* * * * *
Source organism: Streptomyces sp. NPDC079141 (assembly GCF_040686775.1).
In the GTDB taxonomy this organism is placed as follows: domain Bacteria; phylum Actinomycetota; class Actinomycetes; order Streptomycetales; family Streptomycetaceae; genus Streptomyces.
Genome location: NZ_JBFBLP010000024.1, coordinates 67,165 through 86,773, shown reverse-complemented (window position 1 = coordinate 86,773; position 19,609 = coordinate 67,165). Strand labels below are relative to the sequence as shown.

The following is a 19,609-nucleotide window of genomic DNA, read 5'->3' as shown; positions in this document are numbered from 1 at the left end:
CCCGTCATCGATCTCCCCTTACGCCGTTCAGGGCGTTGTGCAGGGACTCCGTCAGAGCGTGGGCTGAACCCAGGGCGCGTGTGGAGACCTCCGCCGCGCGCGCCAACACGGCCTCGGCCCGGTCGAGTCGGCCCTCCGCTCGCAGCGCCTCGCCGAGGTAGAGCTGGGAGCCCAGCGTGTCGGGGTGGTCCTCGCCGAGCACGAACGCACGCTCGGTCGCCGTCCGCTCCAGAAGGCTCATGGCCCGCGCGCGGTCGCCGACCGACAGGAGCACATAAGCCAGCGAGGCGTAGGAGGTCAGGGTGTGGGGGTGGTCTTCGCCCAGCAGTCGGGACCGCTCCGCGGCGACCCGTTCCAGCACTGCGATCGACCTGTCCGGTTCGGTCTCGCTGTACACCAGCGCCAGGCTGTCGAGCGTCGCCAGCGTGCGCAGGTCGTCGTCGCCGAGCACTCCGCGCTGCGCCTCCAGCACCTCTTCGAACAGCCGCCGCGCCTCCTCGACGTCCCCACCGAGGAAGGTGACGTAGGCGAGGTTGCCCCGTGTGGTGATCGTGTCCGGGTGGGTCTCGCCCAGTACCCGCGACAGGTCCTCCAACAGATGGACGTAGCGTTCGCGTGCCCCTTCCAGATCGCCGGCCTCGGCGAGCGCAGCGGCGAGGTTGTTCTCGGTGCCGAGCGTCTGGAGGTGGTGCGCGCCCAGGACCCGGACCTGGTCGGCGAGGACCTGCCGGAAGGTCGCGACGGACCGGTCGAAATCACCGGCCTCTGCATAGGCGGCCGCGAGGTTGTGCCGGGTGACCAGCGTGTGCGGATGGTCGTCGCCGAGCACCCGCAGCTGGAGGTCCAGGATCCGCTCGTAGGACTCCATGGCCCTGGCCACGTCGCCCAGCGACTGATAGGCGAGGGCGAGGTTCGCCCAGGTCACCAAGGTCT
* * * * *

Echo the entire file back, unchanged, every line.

Source organism: Streptomyces sp. NPDC079141 (assembly GCF_040686775.1).
In the GTDB taxonomy this organism is placed as follows: domain Bacteria; phylum Actinomycetota; class Actinomycetes; order Streptomycetales; family Streptomycetaceae; genus Streptomyces.
Genome location: NZ_JBFBLP010000024.1, coordinates 67,165 through 86,773, shown reverse-complemented (window position 1 = coordinate 86,773; position 19,609 = coordinate 67,165). Strand labels below are relative to the sequence as shown.

The following is a 19,609-nucleotide window of genomic DNA, read 5'->3' as shown; positions in this document are numbered from 1 at the left end:
CCCGTCATCGATCTCCCCTTACGCCGTTCAGGGCGTTGTGCAGGGACTCCGTCAGAGCGTGGGCTGAACCCAGGGCGCGTGTGGAGACCTCCGCCGCGCGCGCCAACACGGCCTCGGCCCGGTCGAGTCGGCCCTCCGCTCGCAGCGCCTCGCCGAGGTAGAGCTGGGAGCCCAGCGTGTCGGGGTGGTCCTCGCCGAGCACGAACGCACGCTCGGTCGCCGTCCGCTCCAGAAGGCTCATGGCCCGCGCGCGGTCGCCGACCGACAGGAGCACATAAGCCAGCGAGGCGTAGGAGGTCAGGGTGTGGGGGTGGTCTTCGCCCAGCAGTCGGGACCGCTCCGCGGCGACCCGTTCCAGCACTGCGATCGACCTGTCCGGTTCGGTCTCGCTGTACACCAGCGCCAGGCTGTCGAGCGTCGCCAGCGTGCGCAGGTCGTCGTCGCCGAGCACTCCGCGCTGCGCCTCCAGCACCTCTTCGAACAGCCGCCGCGCCTCCTCGACGTCCCCACCGAGGAAGGTGACGTAGGCGAGGTTGCCCCGTGTGGTGATCGTGTCCGGGTGGGTCTCGCCCAGTACCCGCGACAGGTCCTCCAACAGATGGACGTAGCGTTCGCGTGCCCCTTCCAGATCGCCGGCCTCGGCGAGCGCAGCGGCGAGGTTGTTCTCGGTGCCGAGCGTCTGGAGGTGGTGCGCGCCCAGGACCCGGACCTGGTCGGCGAGGACCTGCCGGAAGGTCGCGACGGACCGGTCGAAATCACCGGCCTCTGCATAGGCGGCCGCGAGGTTGTGCCGGGTGACCAGCGTGTGCGGATGGTCGTCGCCGAGCACCCGCAGCTGGAGGTCCAGGATCCGCTCGTAGGACTCCATGGCCCTGGCCACGTCGCCCAGCGACTGATAGGCGAGGGCGAGGTTCGCCCAGGTCACCAAGGTCT